Law360 discusses a federal statute that allows Amtrack to set performance and scheduling standards with Marc Scribner.
"This court saw it correctly that you can't have a self-interested party be granted coercive power, that is recognized as a due process violation and that's fairly well-established," Marc Scribner, a transportation policy research fellow with the Competitive Enterprise Institute, told Law360. "In essence, Amtrak does have priority, as it has had for decades."
Decades after creating Amtrak as a for-profit entity in 1970, Congress in 2008 gave Amtrak the power to collaborate with the Federal Railroad Administration on standards defining Amtrak's statutory "priority" over freight trains running on the same tracks. That meant Amtrak could help come up with metrics for what is considered an on-time train, allowing it to bolster its economic position while frustrating freight railroads that actually own most of the tracks, experts say.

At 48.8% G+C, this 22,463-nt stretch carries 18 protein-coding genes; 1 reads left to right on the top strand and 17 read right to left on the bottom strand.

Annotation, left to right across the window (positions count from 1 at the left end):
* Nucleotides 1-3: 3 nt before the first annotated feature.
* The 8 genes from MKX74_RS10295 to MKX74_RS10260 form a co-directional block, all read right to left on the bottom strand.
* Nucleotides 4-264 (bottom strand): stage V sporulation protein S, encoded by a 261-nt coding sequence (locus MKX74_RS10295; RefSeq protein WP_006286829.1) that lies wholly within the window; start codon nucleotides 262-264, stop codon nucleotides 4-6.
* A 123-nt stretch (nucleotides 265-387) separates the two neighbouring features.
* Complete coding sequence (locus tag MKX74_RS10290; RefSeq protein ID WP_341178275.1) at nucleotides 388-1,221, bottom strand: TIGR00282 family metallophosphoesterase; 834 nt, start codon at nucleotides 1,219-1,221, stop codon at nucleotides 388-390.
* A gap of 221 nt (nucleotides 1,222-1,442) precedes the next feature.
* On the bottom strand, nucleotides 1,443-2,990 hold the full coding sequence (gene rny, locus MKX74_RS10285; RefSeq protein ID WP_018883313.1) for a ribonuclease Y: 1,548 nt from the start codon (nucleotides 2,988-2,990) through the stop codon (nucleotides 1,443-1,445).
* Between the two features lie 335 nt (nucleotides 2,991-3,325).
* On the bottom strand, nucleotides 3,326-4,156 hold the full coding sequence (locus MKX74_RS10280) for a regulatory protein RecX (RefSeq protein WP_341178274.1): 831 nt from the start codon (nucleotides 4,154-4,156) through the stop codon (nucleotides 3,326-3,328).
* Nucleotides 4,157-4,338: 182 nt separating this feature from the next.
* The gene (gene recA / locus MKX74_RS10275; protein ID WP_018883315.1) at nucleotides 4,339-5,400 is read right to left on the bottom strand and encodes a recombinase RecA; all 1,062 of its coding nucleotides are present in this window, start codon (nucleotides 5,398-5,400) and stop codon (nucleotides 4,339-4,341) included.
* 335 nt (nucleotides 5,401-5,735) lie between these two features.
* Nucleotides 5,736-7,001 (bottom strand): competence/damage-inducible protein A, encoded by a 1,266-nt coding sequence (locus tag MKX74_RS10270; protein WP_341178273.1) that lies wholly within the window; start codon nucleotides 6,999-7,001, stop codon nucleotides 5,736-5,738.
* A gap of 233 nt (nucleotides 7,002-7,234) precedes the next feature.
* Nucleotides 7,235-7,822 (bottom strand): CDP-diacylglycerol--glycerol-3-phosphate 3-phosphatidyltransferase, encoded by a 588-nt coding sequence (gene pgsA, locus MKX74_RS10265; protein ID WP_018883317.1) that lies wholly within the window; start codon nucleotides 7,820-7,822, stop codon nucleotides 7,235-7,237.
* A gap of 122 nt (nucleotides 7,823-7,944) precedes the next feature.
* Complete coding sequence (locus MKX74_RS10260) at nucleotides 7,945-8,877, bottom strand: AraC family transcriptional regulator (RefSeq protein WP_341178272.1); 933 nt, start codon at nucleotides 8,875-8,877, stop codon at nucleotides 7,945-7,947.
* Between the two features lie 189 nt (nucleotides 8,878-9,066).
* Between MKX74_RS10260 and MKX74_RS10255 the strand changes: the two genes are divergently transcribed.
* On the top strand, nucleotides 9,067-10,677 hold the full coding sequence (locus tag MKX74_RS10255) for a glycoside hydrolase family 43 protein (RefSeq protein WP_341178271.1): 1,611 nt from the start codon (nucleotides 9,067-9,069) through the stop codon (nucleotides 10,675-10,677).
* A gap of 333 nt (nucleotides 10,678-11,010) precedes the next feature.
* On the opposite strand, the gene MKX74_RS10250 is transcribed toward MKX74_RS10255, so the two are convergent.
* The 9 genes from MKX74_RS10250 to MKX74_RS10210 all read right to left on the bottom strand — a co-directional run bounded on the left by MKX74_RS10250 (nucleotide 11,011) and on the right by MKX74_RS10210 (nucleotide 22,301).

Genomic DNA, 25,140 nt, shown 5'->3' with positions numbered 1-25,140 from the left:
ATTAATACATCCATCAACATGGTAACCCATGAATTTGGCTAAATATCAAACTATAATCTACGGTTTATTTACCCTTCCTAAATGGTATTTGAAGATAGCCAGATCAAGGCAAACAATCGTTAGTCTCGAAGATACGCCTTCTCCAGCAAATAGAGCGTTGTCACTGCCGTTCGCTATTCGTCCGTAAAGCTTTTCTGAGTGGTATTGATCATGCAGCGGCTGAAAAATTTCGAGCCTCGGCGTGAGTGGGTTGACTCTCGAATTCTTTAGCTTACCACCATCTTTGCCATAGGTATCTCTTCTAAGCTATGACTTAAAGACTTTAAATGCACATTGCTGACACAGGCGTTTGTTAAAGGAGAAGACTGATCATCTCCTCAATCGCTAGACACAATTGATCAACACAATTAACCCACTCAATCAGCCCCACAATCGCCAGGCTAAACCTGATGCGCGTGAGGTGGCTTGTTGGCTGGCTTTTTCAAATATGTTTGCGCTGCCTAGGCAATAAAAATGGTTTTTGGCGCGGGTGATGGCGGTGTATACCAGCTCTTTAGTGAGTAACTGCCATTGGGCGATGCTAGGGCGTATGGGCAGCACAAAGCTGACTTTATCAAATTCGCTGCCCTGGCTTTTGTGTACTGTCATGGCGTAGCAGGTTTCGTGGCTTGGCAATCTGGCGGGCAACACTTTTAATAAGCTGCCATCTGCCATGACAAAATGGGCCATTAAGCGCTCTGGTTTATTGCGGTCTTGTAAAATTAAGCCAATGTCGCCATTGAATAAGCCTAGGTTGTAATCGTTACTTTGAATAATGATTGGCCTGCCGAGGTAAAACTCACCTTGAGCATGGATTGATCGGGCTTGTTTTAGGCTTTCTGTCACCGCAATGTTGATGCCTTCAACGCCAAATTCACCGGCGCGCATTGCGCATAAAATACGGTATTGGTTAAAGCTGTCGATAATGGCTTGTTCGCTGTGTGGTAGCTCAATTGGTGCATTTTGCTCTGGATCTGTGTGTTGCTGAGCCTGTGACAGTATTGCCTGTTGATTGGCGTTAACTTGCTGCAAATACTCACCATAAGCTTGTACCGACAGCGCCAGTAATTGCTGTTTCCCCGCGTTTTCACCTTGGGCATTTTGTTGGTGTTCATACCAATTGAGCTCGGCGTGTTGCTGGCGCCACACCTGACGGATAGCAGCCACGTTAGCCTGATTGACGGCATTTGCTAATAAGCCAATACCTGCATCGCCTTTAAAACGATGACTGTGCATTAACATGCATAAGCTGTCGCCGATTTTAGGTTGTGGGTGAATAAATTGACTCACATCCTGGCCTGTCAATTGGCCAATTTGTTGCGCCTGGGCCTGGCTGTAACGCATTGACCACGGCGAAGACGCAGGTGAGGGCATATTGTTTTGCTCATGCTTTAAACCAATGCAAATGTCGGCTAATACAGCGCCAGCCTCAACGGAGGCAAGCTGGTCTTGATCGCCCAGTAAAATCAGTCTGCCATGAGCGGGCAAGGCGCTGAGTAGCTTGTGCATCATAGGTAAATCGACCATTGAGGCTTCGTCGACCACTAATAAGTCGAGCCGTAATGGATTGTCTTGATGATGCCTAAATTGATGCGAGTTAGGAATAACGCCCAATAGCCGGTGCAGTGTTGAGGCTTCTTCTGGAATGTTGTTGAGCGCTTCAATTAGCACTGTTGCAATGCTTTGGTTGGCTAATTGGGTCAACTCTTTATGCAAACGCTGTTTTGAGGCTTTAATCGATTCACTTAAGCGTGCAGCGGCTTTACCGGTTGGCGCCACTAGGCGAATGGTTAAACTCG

"It shouldn't have been put into PRIIA to begin with and [Congress] was warned about that at the time," Scribner said. "I don't think Congress is going to make the mistake to try this again."
"It'll be interesting to see if the FRA does attempt to initiate rulemaking to sort out the metrics and standards since they don’t seem to be able to wield [much of the powers granted to it in PRIIA]," Scribner said. "Under existing law, the folks at FRA can more aggressively enforce some of these existing statutes, but given the stated stance of the current administration on regulatory issues, I see that becoming less likely."
Read the full article at Law360.